Increasing Customer Satisfaction

Posted by on Tuesday, January 13th, 2009

It’s the start of a new year, and with that comes the time for doing individual performance reviews; how well did our managers and employees perform last year relative to their goals and objectives? The concept, of course, is that if our company goals are clear and important, and they get properly cascaded to the department and individual level, and they deliver on their goals, everyone will be satisfied and well compensated. Right? That’s nice in theory but hard to make work in practice. Those companies that do this well are typically the highest performers.

At BraunAbility, we provide wheelchair lifts and wheelchair vans for people with disabilities. If we do that better than anyone else, we will certainly outperform our competition and be successful. As I am working through this year’s performance reviews, it is clear to me that everything we do must have a connection to our customers, the very people that buy and then use our wheelchair lifts and handicap vans everyday. I have thought long and hard about this over the years, and I believe that everything we do and every goal we have should be accompanied with the question, “What will that do for our customer?”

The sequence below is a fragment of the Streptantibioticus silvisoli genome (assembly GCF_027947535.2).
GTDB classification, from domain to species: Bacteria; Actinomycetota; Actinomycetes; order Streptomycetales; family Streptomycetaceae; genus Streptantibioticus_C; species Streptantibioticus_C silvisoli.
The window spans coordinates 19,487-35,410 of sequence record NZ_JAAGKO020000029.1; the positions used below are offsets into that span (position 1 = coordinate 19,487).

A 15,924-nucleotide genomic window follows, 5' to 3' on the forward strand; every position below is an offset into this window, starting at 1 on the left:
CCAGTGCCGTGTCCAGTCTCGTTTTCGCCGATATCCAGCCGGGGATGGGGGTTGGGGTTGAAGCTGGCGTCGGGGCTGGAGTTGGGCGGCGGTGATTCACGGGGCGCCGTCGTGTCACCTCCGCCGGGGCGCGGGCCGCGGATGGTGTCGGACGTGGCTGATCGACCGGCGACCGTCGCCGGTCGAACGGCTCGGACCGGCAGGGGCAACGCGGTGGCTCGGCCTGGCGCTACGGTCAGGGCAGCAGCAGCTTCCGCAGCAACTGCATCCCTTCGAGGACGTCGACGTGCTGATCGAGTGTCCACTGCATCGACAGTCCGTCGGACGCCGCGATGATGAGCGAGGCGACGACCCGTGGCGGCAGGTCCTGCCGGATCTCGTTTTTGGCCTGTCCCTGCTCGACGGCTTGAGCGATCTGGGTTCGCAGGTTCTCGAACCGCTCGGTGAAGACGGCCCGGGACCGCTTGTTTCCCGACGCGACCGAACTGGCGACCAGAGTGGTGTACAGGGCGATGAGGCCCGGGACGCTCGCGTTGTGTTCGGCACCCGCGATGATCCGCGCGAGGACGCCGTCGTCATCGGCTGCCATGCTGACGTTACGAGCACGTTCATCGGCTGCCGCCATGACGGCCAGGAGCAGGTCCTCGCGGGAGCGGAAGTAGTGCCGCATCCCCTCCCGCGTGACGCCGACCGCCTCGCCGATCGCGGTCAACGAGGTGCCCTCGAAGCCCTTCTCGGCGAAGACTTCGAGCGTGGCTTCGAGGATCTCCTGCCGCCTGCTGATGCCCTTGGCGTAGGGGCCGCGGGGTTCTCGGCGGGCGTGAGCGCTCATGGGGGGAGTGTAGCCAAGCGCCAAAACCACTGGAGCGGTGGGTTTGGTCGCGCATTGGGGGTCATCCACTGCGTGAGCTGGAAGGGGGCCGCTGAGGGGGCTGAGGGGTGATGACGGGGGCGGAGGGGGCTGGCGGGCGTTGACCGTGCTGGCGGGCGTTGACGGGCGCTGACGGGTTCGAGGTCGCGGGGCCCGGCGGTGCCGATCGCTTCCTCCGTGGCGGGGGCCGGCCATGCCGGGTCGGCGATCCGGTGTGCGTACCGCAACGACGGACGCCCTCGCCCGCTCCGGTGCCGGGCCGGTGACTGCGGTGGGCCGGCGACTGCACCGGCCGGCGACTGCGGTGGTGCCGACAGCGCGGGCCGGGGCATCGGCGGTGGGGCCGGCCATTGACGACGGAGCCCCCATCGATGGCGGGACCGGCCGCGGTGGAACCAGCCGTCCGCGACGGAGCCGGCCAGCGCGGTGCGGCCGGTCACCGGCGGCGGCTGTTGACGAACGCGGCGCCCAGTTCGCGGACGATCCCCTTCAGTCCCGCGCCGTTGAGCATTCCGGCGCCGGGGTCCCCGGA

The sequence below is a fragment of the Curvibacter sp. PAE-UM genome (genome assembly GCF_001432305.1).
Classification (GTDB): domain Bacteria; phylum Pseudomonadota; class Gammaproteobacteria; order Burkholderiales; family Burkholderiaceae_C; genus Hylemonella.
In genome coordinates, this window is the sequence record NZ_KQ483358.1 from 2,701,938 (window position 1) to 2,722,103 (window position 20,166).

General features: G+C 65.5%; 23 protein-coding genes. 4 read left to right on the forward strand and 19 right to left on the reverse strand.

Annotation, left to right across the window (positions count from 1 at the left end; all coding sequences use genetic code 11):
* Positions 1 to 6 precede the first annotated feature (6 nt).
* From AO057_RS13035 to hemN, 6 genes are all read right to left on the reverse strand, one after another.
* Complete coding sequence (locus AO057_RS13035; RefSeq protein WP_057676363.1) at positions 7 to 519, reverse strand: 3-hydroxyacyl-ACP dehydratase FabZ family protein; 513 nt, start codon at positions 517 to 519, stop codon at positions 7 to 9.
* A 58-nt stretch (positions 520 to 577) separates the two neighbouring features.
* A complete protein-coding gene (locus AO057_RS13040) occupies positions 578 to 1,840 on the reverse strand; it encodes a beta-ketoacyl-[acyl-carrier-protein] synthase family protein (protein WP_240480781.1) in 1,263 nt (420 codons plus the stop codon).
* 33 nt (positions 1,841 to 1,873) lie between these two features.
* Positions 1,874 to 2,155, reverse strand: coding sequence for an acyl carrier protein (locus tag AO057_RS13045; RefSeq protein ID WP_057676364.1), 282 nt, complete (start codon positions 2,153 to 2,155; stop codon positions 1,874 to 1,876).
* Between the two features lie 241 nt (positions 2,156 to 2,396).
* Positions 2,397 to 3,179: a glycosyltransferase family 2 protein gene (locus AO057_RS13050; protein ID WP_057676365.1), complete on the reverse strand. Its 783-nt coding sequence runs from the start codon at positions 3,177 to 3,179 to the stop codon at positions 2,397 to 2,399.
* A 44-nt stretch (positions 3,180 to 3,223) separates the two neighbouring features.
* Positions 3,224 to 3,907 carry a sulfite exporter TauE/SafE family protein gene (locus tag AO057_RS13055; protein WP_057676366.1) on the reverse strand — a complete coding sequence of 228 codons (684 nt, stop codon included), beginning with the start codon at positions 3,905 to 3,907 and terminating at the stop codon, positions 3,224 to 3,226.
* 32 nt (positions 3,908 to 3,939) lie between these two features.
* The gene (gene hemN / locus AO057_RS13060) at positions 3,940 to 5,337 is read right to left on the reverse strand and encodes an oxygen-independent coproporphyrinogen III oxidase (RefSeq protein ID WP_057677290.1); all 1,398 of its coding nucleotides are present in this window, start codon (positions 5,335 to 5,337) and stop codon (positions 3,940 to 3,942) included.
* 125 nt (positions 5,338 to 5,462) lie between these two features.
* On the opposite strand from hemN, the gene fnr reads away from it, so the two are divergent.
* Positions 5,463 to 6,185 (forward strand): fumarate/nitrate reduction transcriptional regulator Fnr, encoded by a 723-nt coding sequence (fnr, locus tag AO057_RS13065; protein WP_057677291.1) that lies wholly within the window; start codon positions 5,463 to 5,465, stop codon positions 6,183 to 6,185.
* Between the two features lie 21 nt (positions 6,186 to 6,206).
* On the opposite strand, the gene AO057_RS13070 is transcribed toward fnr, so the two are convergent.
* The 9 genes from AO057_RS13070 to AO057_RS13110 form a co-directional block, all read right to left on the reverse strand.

Try it. Pick something out that is a goal at the company where you work. Ask, “If we are/I am successful, what will that do for our customers?” Today an employee asked me about a plastic flare in one of our newly-developed mobility vans. “What is wrong with this flare; why is manufacturing asking me to have it modified . . . again!” This relates to a goal we have to ensure our wheel chair vans look as OEM-like as possible. We want our wheelchair van conversions to be an extension of what a Toyota or Chrysler or GM minivan looks like. So, how does this benefit our customers? They can have a feeling of pride in driving a wheelchair van that looks professional, modern, and is fully functional. And that feeling of pride, coupled with the new freedom of mobility, can be just as important as the function of the ramp van itself.

I truly believe that every goal we have can and should have a connection back to satisfying our customers. If not, is it a goal worth pursuing? Try the test and share with me what you find by commenting below.